After Oso: The Emotional Phases Of A Disaster | KUOW News and Information

After Oso: The Emotional Phases Of A Disaster

May 9, 2014

Aid agencies are reducing their presence in Oso and Darrington, a month and a half after a landslide hit the small community there, killing at least 41.

FEMA says visits to its federal disaster recovery centers have decreased, so the centers are closing Saturday. Snohomish County, which once operated from many outposts, now has a single  information office in Darrington.

The closures are another step toward normal and part of the post-disaster script. But disasters unfold in emotional phases. A textbook from the U.S. Department of Health and Human Services describes it. And Arlington Mayor Barbara Tolbert told KUOW Public Radio that the diagram explains much about the pattern of recovery she has seen near Oso.

After the initial shock, there's what's known as a heroic period. In the days after the landslide people rushed to try and dig survivors out of the mud. Two days after the slide, Darrington Mmayor Dan Rankin tried to caution people about the dangers of "going in there somewhat rogue."

The feeling of disillusionment can go on for longer than a year.

“We don’t know how many people are in there, we don’t know how many people come back out,” Rankin said. The mayor made those comments just as the outside world began to flood in aid. According to the textbook, this is the honeymoon, a period of community bonding.

In Darrington, people gathered at the grocery store for days after the slide. A spirit of togetherness took hold. Taylor Lindeman and Lindsay Fabri, two high schoolers, said their community "is so close. We’re just one big family. So when one person goes — part of our town’s missing.”

During the honeymoon, people think things will be better when help comes, but the next stage is disillusionment. That's when people start to realize the limits of aid.

That too was visible after the Oso slide. About half the adults in Darrington work outside the town. The closure of Highway 530 meant many commutes were three to four hours longer every day. The cost of gas and wear on their cars was also a blow.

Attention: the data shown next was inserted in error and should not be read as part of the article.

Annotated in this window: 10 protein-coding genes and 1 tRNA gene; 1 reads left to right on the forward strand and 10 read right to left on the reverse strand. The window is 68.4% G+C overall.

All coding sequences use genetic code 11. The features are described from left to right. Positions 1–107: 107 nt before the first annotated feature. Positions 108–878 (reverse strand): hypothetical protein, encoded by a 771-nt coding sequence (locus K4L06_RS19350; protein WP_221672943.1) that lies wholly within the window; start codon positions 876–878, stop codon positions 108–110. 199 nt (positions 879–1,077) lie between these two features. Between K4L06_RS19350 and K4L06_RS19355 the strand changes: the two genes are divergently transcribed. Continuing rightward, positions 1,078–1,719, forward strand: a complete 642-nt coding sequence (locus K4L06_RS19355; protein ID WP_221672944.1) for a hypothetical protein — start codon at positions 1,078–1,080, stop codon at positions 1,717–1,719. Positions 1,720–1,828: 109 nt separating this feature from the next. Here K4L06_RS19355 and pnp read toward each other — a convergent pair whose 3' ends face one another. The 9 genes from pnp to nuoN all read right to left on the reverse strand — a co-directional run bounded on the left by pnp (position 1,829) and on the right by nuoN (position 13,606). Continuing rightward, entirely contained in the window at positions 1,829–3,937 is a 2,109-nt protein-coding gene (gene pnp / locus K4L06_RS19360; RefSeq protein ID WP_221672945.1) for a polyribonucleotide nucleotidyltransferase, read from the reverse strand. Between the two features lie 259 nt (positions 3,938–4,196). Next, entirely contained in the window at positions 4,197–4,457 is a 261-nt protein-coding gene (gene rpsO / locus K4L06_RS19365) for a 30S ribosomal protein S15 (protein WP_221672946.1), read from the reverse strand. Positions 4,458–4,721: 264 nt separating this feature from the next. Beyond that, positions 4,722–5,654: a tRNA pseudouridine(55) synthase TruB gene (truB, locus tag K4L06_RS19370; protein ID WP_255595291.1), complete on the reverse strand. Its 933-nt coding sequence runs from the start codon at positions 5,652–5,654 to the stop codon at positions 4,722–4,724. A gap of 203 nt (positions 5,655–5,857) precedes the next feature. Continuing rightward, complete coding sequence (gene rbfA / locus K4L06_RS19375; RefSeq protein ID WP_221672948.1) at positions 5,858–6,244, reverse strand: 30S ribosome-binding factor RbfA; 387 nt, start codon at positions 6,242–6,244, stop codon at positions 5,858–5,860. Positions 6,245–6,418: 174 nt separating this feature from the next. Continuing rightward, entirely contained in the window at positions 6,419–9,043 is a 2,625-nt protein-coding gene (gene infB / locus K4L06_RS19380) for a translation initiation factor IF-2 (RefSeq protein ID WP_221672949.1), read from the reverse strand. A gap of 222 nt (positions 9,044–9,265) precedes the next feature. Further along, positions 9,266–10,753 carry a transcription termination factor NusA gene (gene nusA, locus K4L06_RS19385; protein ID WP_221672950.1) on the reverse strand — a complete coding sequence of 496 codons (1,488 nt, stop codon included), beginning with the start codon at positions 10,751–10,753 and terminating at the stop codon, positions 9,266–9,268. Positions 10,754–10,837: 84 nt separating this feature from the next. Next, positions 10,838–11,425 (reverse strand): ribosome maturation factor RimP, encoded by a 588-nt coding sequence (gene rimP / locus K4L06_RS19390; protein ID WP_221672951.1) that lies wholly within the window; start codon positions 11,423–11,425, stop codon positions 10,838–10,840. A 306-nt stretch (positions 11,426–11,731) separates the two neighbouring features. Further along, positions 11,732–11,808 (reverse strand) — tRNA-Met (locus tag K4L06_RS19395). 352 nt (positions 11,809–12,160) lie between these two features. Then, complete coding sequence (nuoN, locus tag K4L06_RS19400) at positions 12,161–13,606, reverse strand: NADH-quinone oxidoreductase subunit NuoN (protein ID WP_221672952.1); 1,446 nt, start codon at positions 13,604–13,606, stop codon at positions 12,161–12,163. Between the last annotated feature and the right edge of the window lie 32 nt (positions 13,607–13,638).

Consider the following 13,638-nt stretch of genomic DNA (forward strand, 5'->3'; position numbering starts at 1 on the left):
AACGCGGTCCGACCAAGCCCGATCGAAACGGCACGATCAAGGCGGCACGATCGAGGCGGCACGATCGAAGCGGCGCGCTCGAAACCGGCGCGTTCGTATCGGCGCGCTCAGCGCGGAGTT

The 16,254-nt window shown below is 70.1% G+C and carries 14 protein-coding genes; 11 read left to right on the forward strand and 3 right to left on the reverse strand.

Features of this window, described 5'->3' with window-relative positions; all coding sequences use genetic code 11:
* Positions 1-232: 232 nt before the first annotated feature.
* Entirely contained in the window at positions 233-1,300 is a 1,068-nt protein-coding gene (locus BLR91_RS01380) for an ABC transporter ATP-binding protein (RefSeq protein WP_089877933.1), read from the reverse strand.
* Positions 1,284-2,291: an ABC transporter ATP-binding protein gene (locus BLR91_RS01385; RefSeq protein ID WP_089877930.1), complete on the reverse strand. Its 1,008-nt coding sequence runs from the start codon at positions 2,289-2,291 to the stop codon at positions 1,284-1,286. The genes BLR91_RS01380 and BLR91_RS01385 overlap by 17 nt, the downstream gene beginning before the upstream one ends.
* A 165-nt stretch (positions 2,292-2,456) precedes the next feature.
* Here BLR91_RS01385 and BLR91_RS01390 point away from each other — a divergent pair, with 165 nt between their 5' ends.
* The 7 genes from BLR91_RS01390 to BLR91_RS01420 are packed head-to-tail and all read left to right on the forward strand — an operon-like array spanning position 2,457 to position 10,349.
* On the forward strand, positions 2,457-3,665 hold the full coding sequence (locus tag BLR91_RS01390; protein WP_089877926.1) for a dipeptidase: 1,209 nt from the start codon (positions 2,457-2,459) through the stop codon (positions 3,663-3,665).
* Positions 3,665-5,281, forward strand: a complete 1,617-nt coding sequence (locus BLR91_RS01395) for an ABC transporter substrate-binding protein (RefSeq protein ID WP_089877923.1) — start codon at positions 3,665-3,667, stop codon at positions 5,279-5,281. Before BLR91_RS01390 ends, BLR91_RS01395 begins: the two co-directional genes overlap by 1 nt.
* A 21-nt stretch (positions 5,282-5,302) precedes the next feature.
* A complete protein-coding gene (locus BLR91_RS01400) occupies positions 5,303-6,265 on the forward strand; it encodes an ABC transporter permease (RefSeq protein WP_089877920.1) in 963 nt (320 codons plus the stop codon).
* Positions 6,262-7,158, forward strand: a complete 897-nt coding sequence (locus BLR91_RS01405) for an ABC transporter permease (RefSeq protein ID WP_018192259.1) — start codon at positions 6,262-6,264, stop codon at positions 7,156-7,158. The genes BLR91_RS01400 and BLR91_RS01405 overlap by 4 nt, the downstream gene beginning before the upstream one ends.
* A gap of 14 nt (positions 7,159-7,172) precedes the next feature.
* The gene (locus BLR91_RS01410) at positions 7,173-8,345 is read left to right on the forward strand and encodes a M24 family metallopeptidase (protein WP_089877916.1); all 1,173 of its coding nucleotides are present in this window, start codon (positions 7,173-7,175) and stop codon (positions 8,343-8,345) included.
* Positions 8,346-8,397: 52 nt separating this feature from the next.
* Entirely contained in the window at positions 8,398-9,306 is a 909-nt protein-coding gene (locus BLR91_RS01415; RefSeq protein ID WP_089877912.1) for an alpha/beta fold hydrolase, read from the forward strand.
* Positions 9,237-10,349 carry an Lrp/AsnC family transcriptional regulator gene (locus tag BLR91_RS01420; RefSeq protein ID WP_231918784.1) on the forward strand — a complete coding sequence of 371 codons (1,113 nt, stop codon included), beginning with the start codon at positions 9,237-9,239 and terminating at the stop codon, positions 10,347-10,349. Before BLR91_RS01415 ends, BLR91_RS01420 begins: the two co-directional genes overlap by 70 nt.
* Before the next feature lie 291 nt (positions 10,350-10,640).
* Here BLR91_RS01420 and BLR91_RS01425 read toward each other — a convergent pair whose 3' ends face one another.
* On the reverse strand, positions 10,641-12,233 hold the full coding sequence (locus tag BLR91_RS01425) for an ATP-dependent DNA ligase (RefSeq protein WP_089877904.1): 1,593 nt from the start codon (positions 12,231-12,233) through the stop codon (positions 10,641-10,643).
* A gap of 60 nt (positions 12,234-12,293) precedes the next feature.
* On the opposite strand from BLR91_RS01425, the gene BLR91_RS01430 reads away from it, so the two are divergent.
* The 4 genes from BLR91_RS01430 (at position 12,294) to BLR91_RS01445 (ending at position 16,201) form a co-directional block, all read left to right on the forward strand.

The aid community responded by providing financial assistance to buy gas. However, people found trying to obtain a gas card was hard work. At the Darrington Community center, people crowded a hallway in early afternoon, waiting for the daily process to begin. At this hour, many people who commuted out of town for work were long gone.

Some of those who could wait in line said they had waited for help in the past, only to be told to come back another day. Francis Ames said she tried getting a gas card from another organization when she needed to drive a friend to hospital for surgery. She said she went back at the appointed time and no one was there.

“It’s really tough when I have to use my extra food money, especially when you take them for their word and they’re not here to give you gas money," Ames said. "It's not right. I just want them to keep their word.”

This, too, is textbook. Disasters are chaotic, with many volunteers, agencies and governments involved. And despite the community's access to a bypass around Highway 530, and the promise of highway repairs,  the feeling of disillusionment can go on for longer than a year.

Now governments and aid groups are reducing their presence. The textbook says that can lead to feelings of abandonment in the community. But the phase after that is emotional rebuilding. When people come to see meaning in what happened to them, it says, that’s when they’re on the road to recovery.